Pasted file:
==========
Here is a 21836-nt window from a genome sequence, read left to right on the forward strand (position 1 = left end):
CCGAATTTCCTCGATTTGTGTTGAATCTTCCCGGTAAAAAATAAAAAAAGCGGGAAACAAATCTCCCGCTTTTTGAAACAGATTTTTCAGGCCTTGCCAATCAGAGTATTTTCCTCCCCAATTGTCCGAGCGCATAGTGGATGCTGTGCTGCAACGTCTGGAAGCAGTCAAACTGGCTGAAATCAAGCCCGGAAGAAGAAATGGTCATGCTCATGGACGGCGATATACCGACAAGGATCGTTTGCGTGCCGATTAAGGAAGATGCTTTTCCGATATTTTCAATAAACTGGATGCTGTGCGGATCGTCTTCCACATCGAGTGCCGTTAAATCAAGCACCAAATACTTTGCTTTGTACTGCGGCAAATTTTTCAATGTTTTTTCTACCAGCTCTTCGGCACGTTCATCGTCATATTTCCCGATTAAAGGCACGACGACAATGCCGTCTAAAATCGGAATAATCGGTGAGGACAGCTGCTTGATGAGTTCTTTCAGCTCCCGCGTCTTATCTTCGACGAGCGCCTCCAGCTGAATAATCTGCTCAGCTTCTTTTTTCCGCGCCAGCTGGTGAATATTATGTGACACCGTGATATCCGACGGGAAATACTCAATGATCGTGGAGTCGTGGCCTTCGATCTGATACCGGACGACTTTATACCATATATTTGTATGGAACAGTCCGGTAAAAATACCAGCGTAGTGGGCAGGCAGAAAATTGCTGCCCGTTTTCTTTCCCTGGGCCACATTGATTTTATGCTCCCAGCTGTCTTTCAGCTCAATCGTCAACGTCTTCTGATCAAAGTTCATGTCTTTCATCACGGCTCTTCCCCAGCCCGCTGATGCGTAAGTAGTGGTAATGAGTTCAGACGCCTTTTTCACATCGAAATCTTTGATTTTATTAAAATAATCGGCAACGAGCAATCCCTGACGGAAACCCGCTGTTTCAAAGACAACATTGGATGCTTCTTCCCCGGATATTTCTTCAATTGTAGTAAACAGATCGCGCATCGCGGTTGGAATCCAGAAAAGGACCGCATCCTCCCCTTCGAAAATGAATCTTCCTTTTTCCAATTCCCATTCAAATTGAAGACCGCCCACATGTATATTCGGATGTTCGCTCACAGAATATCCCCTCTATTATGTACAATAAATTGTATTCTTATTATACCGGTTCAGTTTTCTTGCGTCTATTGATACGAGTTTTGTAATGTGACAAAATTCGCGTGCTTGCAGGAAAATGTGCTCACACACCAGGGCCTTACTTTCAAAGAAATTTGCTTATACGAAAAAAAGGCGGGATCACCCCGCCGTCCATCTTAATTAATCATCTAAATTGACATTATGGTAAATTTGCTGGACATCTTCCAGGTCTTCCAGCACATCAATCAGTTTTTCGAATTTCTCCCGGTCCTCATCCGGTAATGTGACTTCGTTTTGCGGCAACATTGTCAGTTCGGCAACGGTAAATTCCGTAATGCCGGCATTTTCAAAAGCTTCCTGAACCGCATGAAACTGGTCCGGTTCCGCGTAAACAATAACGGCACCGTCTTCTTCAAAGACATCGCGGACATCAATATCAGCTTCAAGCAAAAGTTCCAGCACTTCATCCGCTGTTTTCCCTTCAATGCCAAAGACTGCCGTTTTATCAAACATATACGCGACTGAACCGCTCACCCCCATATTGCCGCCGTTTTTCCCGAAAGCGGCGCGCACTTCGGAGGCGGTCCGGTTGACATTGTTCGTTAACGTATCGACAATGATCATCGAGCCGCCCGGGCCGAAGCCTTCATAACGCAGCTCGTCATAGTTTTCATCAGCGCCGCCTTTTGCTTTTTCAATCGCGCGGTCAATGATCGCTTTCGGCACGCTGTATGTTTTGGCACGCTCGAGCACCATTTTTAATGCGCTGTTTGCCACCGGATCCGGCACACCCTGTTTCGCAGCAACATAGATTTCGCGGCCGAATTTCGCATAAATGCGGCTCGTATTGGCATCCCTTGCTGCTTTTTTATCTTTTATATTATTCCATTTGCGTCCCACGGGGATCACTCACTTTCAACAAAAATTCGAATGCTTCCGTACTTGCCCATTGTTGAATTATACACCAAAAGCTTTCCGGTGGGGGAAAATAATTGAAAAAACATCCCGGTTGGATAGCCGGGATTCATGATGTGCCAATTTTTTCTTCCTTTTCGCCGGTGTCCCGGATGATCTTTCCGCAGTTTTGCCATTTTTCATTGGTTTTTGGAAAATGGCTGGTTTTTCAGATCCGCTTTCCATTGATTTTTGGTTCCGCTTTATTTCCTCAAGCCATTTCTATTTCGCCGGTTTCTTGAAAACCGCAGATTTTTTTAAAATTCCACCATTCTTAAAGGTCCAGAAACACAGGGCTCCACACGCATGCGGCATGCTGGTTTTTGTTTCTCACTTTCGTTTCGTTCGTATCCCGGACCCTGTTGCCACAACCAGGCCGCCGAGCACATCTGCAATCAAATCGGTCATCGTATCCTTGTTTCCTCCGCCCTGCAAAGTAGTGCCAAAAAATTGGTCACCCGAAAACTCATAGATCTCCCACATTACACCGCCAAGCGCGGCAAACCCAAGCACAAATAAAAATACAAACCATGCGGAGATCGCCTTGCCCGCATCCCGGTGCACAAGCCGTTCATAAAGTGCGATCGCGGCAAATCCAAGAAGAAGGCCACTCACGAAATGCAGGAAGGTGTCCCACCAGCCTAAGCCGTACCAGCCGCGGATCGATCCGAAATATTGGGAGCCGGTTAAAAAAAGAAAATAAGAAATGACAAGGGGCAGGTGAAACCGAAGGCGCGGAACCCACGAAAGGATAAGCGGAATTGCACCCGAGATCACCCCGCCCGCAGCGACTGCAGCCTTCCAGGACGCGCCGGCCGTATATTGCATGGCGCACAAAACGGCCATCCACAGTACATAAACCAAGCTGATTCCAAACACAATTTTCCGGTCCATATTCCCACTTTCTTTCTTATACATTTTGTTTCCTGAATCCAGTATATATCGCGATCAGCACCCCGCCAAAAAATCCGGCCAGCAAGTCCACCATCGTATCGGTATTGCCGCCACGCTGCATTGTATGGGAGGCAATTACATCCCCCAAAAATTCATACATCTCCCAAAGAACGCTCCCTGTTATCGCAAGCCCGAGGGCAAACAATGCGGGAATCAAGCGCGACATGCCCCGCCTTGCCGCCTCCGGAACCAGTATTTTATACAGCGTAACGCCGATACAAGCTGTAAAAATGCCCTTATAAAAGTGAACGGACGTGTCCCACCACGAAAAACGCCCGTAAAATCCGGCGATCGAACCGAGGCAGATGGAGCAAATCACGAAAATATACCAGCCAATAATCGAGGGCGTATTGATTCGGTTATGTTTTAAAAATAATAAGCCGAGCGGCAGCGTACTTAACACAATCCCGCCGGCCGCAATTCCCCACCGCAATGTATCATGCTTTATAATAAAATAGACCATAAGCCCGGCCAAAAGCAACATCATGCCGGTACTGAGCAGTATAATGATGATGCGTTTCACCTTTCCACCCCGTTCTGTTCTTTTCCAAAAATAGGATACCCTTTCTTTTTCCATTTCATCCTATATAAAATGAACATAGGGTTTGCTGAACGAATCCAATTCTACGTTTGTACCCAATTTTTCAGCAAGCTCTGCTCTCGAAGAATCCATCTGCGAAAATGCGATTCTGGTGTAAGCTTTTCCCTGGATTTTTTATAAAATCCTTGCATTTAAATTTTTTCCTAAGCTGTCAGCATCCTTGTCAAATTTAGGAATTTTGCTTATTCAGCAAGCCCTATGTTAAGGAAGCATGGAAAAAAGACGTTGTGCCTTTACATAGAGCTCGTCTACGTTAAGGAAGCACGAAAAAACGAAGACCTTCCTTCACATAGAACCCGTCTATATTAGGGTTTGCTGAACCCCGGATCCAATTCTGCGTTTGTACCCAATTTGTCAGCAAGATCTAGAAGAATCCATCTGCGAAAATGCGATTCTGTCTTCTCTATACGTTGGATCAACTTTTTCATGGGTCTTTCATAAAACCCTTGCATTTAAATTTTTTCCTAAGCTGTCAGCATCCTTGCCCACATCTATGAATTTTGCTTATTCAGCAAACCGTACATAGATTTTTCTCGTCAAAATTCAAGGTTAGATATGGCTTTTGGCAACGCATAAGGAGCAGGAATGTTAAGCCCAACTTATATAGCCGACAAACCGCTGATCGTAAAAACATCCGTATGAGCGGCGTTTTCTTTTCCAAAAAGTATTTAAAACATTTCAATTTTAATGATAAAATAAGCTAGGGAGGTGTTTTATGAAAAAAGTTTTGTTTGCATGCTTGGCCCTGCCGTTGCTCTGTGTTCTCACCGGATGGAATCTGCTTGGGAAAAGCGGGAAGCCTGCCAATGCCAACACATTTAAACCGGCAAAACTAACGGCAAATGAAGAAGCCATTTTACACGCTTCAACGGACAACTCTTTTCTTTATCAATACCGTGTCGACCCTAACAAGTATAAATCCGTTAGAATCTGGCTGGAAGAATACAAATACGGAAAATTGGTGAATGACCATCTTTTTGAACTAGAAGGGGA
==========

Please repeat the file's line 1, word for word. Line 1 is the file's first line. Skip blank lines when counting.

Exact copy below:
Here is a 21836-nt window from a genome sequence, read left to right on the forward strand (position 1 = left end):